The three things college coaches are looking for from prospective new goalkeepers

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The three things college coaches are looking for from prospective new goalkeepers

Throughout the last few months, I have been looking through a number of goalkeeping recruitment videos in the hope to find a goalkeeper for the Division 1 college I am currently working for. I have in earlier posts, talked about what makes a good goalkeeper recruitment video, but what is it that a goalkeeper coach, assistant coach and head coach are all looking for from prospective new goalkeepers?

A physical ability to keep the ball out of the net

If you are going to be on the squad of a college level team, you have to be good enough to do the job of your position. For Goalkeepers, the most obvious job is to keep the ball out of the back of the net. The goalkeeper should show evidence of the ability to keep the ball out of the net from a variety of scenarios. Shot stopping has a number of sub-topics which need to be shown. Low shots, high shots, point blank saves, angled shots, shots to the left and shots to the right are examples. A proof also that the goalkeeper can be brave by diving at feet and calculated by collecting a variety of different crosses. If a goalkeeper can make these saves, you will gain attention.

Show areas that you can still improve. That you have not reached your ceiling.

College coaches are not expecting goalkeepers to be the finished article. You will hopefully have four years to improve. What is the difference between showing you have not yet reached a ceiling and actually being poor? The key is in the consistency. If the goalkeeper has proved that they can keep the ball out of the net as mentioned above, the coaches will ask for full game footage. In this game footage, coaches will be looking to see if there are any common trends that may raise a red flag. Here are some examples:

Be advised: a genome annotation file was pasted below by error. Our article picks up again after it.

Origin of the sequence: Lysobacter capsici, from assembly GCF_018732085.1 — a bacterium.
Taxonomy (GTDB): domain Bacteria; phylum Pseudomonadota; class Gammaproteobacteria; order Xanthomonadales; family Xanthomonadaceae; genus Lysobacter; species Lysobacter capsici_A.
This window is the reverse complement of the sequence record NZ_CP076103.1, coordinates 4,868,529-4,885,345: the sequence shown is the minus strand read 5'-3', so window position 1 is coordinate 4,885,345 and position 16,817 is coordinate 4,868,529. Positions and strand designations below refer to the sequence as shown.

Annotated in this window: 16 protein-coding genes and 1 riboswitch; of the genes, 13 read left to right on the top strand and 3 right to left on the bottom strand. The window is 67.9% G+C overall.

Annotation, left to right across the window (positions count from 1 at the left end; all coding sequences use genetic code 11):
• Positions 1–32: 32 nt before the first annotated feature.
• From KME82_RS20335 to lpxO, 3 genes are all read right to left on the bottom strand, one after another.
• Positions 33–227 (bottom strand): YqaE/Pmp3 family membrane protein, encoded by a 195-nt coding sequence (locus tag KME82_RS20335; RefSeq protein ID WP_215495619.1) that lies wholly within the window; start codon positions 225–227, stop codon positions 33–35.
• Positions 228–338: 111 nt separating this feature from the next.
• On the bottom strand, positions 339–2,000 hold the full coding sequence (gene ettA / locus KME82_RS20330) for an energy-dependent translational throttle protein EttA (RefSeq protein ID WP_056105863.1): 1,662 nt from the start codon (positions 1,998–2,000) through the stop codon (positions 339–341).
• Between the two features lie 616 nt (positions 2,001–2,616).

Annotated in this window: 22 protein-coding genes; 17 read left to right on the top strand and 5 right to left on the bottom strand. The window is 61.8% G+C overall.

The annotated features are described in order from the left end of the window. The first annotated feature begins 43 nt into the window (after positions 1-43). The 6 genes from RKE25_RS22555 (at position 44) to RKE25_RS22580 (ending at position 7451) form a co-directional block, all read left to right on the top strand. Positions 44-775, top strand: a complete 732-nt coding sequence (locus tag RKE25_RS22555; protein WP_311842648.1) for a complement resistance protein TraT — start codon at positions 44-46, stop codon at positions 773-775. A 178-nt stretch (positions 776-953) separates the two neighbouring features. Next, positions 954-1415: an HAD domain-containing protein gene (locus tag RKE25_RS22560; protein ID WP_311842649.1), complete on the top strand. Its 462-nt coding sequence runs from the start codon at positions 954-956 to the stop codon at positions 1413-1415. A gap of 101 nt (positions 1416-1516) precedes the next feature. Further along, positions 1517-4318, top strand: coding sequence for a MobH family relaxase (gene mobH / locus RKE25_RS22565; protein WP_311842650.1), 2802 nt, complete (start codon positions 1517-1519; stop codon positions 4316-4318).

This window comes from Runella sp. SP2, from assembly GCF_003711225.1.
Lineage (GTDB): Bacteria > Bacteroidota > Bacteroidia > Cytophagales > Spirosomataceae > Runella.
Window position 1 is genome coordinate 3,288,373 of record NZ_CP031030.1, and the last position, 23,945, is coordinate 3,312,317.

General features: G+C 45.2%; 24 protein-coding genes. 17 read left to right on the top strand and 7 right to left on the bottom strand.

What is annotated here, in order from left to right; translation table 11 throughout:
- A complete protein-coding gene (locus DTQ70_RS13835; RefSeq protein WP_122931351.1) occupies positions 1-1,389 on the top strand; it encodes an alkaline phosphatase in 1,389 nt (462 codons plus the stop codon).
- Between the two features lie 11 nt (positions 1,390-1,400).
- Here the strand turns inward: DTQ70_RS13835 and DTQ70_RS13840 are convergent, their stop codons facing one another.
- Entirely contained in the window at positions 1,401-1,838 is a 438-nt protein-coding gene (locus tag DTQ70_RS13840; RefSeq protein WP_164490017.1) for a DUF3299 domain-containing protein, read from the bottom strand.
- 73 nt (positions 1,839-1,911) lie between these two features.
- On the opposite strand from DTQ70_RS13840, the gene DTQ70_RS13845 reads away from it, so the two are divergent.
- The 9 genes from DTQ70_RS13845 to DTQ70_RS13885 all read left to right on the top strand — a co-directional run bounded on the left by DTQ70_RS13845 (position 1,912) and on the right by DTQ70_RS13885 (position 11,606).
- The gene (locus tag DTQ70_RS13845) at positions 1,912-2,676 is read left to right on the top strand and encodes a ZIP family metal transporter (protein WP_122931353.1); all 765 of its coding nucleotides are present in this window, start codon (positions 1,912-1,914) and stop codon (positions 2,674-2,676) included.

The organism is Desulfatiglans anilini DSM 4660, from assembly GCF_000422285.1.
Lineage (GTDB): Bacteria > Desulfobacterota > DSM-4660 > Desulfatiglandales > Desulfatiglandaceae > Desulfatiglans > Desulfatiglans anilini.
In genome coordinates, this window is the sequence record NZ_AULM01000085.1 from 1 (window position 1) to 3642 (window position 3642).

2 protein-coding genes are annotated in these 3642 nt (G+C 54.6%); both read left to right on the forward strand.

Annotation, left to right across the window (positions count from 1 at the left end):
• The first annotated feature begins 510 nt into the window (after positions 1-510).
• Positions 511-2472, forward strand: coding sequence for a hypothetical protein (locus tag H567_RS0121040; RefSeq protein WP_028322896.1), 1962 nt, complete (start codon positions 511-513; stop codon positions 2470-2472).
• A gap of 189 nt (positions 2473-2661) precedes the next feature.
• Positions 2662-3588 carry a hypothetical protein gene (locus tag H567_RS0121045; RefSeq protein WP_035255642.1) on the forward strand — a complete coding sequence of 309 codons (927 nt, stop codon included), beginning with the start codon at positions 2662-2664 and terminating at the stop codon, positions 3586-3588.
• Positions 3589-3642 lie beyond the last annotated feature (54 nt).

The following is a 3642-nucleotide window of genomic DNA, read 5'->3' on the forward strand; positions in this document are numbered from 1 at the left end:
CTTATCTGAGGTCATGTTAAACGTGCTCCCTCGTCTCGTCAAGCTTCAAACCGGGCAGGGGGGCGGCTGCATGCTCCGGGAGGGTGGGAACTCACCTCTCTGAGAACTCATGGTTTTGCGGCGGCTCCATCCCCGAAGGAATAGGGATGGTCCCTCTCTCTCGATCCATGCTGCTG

• Inability to dive to one side.
  • Poor goal kicks, distance wise.
  • If any height concerns affect collection of crosses or ability to command the box.
  • Lack of bravery in traffic
  • Goalkeeper not coming off line

Things that can be helped improve.

  • Accuracy of kicking
  • Turning tips around posts into catches
  • Turning punches from crosses into catches
  • Tempo of the game
  • Improved starting position

It is also important for any potential goalkeeper to know that they are not the finished article and are willing to take on board information from any / all of the coaches

Provide evidence of quality distribution.

This is the one thing that players / parents leave out of recruitment videos, but is one of the most important for coaches looking at potential goalkeepers. The goalkeepers will be working in a group of 3 or 4 throughout the year. More often than not there will be scenarios in practice where quality service is required. Whether you work in pairs or as a group including the goalkeeper coach, all goalkeepers need to be consistent with quality service. 

Here are some examples:

  • Volleys / half volleys to partner
  • Shots on target from angled positions
  • To provide different speeds on shots in order to work, yet not kill the goalkeeper.
  • Ability to cross a ball consistently
  • Quick footwork for rondo or small sided games with outfield players.
  • Ability to hit a target area for a restart in a phase of play

If a prospective goalkeeper can not achieve the required service on a consistent basis for scenarios mentioned above, the other goalkeepers, the goalkeeping coach and the head coach will get frustrated. It is one thing if you, as a goalkeeper is not the best, but you soon fall out of favor if you are stopping others from becoming the best they can be due to your lack of quality service.

Here are some action points:

  1. Ensure you are starting a library of different saves for highlights
  2. Have a number of full games ready to show if needed
  3. Keep working on distribution and ability to serve

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